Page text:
To the editor:
“The sea, once it casts its spell, holds one in its net of wonder forever.”
— Jacques Cousteau
Jacques Cousteau certainly knew what he was talking about when you think of how he literally lived his life photographing, exploring and studying just what is in our many oceans and how to conserve and preserve these precious habitats and the life they hold.
Our program, Coastal Discoveries, was born out of an idea tossed around the dinner table one very cold winter in 1988. As a family we all brought many different skills to that table — Bob had spent four years in the Coast Guard, worked on commercial gillnetters and draggers and operating charter boats. And I, the nature girl from Vermont, took to the sea like a fish to water — this was a world worth exploring. Our children Rob and Erica had joined us on many excursions afloat before they could even walk. We knew kids loved the ocean. We had experienced it firsthand with our kids and their friends as we took them fishing and whale watching (before that was the thing to do) and answered a multitude of questions about our watery surroundings.
With a mixture of excitement and trepidation, our family decided to jump right in and bring this idea to life. Coastal Discoveries was launched aboard the 42-foot Erica Lee. Information was sent to local schools, Nynex Corporation gave us some start-up money, and ads were placed. Then the phone rang. After that first mother called with an interest in the program, we knew we had to move forward. We turned into researchers, scientists, biologists and navigators as our program was developed.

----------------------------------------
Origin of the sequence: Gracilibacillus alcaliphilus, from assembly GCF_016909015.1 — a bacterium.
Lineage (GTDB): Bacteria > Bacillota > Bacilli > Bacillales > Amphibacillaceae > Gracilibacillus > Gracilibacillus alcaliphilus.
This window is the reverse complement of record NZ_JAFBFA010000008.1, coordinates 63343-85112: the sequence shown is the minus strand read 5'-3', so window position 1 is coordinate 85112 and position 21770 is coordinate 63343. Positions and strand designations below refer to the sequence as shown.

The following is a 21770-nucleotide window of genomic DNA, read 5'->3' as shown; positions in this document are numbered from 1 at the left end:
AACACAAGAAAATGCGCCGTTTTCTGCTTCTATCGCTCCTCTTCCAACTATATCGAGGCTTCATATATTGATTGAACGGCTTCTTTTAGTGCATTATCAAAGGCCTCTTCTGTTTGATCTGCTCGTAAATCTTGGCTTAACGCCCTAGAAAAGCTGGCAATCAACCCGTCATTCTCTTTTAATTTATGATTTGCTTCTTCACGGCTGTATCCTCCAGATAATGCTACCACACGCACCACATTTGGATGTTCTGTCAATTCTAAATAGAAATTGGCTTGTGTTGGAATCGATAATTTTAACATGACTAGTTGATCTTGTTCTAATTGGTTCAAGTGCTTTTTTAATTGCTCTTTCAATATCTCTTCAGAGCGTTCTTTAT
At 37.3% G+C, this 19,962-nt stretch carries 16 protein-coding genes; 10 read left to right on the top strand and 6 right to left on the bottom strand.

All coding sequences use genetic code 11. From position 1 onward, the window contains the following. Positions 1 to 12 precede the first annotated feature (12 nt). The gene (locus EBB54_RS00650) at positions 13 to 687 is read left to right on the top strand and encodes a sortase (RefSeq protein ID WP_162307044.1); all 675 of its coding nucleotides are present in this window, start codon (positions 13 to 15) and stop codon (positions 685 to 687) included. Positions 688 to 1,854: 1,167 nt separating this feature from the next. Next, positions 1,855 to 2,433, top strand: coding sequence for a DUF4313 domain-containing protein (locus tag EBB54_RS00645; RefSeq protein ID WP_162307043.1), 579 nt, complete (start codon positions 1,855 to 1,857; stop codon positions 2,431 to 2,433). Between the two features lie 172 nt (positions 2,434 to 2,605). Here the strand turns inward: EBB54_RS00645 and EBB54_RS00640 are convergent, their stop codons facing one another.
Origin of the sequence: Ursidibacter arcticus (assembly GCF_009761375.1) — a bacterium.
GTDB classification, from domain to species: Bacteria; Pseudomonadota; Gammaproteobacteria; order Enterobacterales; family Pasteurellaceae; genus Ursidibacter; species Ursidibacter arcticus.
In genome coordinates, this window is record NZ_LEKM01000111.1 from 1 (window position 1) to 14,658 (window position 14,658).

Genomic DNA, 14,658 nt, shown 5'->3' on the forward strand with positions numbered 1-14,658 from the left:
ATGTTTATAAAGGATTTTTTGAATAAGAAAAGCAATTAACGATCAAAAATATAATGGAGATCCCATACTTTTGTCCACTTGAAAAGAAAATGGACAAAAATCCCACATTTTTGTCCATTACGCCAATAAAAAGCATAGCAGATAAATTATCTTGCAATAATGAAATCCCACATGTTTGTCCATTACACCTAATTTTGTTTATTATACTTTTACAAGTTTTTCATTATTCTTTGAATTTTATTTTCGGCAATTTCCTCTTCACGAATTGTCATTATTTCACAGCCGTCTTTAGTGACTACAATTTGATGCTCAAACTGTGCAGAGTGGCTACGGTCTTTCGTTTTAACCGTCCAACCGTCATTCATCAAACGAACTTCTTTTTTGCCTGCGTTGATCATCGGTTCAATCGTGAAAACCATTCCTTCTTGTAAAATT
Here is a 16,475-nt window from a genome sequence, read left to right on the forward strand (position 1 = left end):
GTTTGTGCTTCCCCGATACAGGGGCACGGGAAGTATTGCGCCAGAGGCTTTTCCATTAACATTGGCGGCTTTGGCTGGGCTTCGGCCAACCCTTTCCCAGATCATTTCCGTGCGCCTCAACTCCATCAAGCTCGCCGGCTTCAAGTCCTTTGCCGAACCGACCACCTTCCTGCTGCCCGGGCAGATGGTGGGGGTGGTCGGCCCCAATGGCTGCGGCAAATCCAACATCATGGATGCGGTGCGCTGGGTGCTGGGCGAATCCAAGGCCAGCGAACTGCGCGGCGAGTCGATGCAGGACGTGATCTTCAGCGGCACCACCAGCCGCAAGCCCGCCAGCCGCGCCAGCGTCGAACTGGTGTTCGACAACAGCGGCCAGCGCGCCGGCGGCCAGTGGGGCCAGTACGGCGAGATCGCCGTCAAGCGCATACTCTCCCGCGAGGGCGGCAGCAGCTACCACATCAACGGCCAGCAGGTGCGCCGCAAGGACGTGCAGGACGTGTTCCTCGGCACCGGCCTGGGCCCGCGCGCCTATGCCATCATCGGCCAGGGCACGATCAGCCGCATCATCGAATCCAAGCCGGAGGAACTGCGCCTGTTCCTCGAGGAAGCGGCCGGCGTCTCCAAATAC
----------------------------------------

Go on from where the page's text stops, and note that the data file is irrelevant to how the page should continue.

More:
Although Coastal Discoveries was born out of a need to continue to make a living on the sea, the reality is that since we started the program, we are amazed by what we learn each day as we leave our dock at the Black Cow Restaurant in Newburyport and cruise out through the mouth of the Merrimack.
Capt. Bob and his crew of four are joined daily by 24 children aboard our floating classroom. Yes, we do teach kids how to fish, haul lobster traps and row dories. Mixed in with all the “fun” stuff, we take every opportunity to share knowledge of our maritime history. Facts are thrown out to all as we watch whales, seals and dolphins.
The last ride back to the dock in Newburyport is a bittersweet moment for Bob and the crew as we look at the faces of the children whose lives we know we have touched and think back to the week spent exploring, teaching and opening their eyes to not only what can be done in our watery surroundings, but the importance of respecting this environment and the life it holds. As I reflect on the above quote by Jacques Cousteau, I like to think he would be proud of our accomplishments.
Lee Yeomans, Co-Director